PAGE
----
Can I start tomatoes in September in zone 10?
Tomatoes & Hot Weather Growing Zones
Several growing zones may enjoy tomatoes throughout summer, but the high summer temperatures in zones 8b, 9 and 10 are frequently too much.
Thankfully, the end of summer and beginning of autumn present these higher temperature growth zones with opportunities.
Zone 8b can enjoy fall tomatoes by planting transplants in late August/early September. Fall tomatoes may be grown in Zones 9 and 10 by sowing seeds or transplants throughout September.
If you’re not sure what growth zone you’re in, you can find out here.
What are Indeterminate Tomatoes?
Indeterminate tomato plants are bigger, produce more, and offer more diversity than determinate tomatoes, although they often need more attention (see pruning below). If you check on the back of your seed package or transplants, it will typically inform you.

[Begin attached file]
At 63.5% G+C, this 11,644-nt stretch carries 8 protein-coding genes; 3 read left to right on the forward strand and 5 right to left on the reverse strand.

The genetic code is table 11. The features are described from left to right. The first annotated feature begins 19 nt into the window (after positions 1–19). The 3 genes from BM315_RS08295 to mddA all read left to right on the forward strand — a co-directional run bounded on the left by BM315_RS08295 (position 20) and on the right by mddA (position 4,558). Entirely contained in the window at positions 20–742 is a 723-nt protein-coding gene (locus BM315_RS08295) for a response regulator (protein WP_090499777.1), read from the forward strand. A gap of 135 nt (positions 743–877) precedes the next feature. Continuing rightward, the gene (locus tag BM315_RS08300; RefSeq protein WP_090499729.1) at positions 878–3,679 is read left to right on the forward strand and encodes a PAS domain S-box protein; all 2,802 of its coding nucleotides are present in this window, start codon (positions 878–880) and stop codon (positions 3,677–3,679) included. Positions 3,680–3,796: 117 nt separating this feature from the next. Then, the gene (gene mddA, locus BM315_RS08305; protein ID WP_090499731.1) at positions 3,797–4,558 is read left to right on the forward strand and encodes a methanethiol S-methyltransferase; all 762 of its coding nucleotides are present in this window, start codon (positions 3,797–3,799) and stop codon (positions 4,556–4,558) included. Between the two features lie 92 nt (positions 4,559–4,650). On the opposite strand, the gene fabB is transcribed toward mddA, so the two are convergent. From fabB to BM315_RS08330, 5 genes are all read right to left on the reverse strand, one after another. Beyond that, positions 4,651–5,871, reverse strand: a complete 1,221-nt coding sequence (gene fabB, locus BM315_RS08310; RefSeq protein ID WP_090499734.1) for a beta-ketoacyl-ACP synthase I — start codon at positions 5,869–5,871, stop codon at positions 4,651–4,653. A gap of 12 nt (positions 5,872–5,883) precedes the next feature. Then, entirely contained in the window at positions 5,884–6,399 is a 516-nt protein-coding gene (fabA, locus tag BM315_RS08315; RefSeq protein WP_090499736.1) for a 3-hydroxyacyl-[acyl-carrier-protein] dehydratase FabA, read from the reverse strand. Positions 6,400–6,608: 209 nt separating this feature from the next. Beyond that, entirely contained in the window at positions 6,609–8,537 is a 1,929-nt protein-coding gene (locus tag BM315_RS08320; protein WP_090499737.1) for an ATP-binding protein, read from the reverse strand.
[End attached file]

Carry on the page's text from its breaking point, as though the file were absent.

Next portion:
You don’t have to, but pruning is generally recommended, especially in a raised garden/square foot garden for indeterminate tomatoes. It keeps them from taking over, improves ventilation for the plants, and directs more of the plant’s energy into fruit production rather than superfluous branches.
Can you start tomatoes in September?
Theoretically, yes, but for a far better outcome, wait until late October/early November. Use the time in September to prepare your soil and get your irrigation systems in order, so that when your Tomato seedlings go in they will have a great start.
Can you grow tomatoes year round in Zone 10?
Tomatoes thrive in warm weather, so grow them in late spring and early summer unless you live in zone 10, when they are an autumn and winter crop. For a head start on growing, plant starter plants instead of seeds.
How late is too late to start tomatoes?
Is it too late to start planting tomatoes? Certainly not. Tomato seeds may be planted at any time throughout the spring.
How late can you start tomato plants?
This is determined by your first frost date and the number of days to maturity for the variety of tomato. You may plant as long as the days to maturity are fewer than the number of days before your first frost date. Most locations should be able to plant late from late June to late August without issue.